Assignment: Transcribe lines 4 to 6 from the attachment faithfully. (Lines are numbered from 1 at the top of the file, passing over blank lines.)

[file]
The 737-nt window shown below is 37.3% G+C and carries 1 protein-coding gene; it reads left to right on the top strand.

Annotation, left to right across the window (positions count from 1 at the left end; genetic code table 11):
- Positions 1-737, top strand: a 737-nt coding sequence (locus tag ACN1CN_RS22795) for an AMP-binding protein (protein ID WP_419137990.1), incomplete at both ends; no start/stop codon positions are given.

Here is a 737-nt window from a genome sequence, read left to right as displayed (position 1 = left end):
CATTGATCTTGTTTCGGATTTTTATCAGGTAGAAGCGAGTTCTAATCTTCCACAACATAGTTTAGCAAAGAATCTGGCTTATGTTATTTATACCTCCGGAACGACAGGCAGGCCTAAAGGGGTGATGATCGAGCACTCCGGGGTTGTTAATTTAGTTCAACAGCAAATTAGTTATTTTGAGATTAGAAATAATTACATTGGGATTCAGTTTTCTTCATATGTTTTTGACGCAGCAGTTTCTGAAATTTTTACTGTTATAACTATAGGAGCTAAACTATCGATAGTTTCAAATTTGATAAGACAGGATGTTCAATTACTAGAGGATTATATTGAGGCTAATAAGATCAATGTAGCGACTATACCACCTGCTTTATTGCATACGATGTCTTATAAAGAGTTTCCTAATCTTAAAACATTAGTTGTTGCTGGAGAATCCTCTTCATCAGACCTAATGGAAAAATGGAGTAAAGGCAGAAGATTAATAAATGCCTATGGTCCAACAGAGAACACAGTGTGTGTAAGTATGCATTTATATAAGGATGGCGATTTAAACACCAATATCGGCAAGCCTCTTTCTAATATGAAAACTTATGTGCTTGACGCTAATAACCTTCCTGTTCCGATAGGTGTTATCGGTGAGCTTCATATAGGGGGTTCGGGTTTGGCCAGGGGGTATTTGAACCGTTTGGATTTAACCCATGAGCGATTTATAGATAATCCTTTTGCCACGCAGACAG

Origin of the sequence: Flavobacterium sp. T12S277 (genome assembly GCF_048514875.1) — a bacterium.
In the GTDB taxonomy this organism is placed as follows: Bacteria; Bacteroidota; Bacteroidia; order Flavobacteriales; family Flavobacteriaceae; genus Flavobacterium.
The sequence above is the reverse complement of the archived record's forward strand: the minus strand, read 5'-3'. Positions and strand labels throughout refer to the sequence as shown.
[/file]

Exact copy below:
Here is a 737-nt window from a genome sequence, read left to right as displayed (position 1 = left end):
CATTGATCTTGTTTCGGATTTTTATCAGGTAGAAGCGAGTTCTAATCTTCCACAACATAGTTTAGCAAAGAATCTGGCTTATGTTATTTATACCTCCGGAACGACAGGCAGGCCTAAAGGGGTGATGATCGAGCACTCCGGGGTTGTTAATTTAGTTCAACAGCAAATTAGTTATTTTGAGATTAGAAATAATTACATTGGGATTCAGTTTTCTTCATATGTTTTTGACGCAGCAGTTTCTGAAATTTTTACTGTTATAACTATAGGAGCTAAACTATCGATAGTTTCAAATTTGATAAGACAGGATGTTCAATTACTAGAGGATTATATTGAGGCTAATAAGATCAATGTAGCGACTATACCACCTGCTTTATTGCATACGATGTCTTATAAAGAGTTTCCTAATCTTAAAACATTAGTTGTTGCTGGAGAATCCTCTTCATCAGACCTAATGGAAAAATGGAGTAAAGGCAGAAGATTAATAAATGCCTATGGTCCAACAGAGAACACAGTGTGTGTAAGTATGCATTTATATAAGGATGGCGATTTAAACACCAATATCGGCAAGCCTCTTTCTAATATGAAAACTTATGTGCTTGACGCTAATAACCTTCCTGTTCCGATAGGTGTTATCGGTGAGCTTCATATAGGGGGTTCGGGTTTGGCCAGGGGGTATTTGAACCGTTTGGATTTAACCCATGAGCGATTTATAGATAATCCTTTTGCCACGCAGACAG

Origin of the sequence: Flavobacterium sp. T12S277 (genome assembly GCF_048514875.1) — a bacterium.